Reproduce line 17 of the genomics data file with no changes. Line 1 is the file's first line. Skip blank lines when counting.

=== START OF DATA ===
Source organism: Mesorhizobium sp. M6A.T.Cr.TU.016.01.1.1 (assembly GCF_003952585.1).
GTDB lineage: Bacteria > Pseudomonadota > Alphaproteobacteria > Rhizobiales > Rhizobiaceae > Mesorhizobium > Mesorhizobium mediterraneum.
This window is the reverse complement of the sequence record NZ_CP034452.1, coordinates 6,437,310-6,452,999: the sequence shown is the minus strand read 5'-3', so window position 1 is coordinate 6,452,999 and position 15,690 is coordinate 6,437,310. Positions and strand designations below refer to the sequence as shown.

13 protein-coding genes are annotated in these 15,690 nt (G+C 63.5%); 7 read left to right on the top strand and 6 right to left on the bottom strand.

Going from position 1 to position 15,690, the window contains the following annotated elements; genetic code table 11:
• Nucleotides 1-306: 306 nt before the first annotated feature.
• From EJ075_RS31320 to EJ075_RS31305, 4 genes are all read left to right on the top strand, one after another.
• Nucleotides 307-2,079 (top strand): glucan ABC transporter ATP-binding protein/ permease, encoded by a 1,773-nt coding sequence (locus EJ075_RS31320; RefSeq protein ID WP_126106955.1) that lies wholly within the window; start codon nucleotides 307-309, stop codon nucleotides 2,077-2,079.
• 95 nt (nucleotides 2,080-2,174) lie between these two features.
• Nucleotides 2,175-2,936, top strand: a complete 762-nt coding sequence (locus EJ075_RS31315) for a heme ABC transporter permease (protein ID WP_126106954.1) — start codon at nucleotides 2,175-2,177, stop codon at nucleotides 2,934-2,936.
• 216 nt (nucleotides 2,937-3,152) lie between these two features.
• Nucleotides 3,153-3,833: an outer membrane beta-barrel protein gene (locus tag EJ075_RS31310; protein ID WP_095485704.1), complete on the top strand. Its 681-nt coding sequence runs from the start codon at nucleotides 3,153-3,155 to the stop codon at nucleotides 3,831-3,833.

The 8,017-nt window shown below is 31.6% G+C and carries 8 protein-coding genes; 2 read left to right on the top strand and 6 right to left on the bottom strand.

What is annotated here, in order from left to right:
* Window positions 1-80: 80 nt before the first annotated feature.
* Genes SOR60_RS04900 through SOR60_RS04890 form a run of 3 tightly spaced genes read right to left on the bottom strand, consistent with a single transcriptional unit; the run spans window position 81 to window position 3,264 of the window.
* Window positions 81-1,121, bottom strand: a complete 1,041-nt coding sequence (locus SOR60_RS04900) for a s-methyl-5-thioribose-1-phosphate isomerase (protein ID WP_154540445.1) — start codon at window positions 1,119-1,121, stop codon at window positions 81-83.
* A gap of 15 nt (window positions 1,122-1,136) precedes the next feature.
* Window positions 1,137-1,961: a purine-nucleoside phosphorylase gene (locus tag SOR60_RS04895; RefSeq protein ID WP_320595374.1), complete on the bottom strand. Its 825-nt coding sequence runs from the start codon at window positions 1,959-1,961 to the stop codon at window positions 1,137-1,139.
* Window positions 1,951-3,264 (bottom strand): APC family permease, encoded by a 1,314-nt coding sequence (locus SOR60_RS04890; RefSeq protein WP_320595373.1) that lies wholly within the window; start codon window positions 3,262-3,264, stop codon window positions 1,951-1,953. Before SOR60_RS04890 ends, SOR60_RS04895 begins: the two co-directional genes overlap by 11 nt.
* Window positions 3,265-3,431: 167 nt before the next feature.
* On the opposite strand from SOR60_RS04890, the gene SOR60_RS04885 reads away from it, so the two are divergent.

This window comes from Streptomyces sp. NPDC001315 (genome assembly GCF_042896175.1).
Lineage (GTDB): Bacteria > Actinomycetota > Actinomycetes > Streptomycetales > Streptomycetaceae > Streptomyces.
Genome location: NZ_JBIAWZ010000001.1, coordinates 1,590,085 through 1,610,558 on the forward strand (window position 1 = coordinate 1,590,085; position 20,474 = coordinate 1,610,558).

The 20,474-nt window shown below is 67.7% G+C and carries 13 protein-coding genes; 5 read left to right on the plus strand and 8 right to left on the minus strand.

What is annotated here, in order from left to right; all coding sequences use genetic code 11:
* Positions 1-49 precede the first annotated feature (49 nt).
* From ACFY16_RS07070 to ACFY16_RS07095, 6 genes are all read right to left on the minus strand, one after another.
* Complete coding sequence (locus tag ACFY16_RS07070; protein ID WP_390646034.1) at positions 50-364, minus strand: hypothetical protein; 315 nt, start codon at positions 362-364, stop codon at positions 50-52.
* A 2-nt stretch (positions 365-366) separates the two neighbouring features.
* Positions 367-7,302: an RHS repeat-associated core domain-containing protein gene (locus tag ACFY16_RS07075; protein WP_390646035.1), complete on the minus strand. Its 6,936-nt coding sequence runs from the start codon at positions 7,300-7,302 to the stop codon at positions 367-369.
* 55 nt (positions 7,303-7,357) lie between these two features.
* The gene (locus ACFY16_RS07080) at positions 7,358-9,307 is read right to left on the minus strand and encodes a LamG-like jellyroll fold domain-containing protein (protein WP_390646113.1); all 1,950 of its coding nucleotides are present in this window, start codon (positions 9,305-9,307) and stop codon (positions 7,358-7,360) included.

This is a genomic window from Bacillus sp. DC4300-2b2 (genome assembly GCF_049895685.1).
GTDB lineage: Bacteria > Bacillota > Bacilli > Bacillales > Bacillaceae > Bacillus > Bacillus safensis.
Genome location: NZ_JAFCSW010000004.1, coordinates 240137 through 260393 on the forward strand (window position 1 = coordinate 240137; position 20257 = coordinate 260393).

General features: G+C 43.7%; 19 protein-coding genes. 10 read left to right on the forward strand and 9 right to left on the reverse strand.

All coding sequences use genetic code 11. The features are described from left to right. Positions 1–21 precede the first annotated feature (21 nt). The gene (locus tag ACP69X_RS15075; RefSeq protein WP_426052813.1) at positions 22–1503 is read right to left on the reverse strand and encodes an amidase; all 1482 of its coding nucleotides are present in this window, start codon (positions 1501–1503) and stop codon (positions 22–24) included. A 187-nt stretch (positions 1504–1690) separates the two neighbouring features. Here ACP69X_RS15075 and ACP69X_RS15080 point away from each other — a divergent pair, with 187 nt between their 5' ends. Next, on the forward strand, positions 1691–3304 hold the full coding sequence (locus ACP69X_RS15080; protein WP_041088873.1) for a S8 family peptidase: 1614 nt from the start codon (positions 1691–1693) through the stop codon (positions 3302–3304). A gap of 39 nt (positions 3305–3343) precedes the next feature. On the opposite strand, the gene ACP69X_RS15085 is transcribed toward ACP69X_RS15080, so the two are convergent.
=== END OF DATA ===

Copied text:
* Window positions 81-1,121, bottom strand: a complete 1,041-nt coding sequence (locus SOR60_RS04900) for a s-methyl-5-thioribose-1-phosphate isomerase (protein ID WP_154540445.1) — start codon at window positions 1,119-1,121, stop codon at window positions 81-83.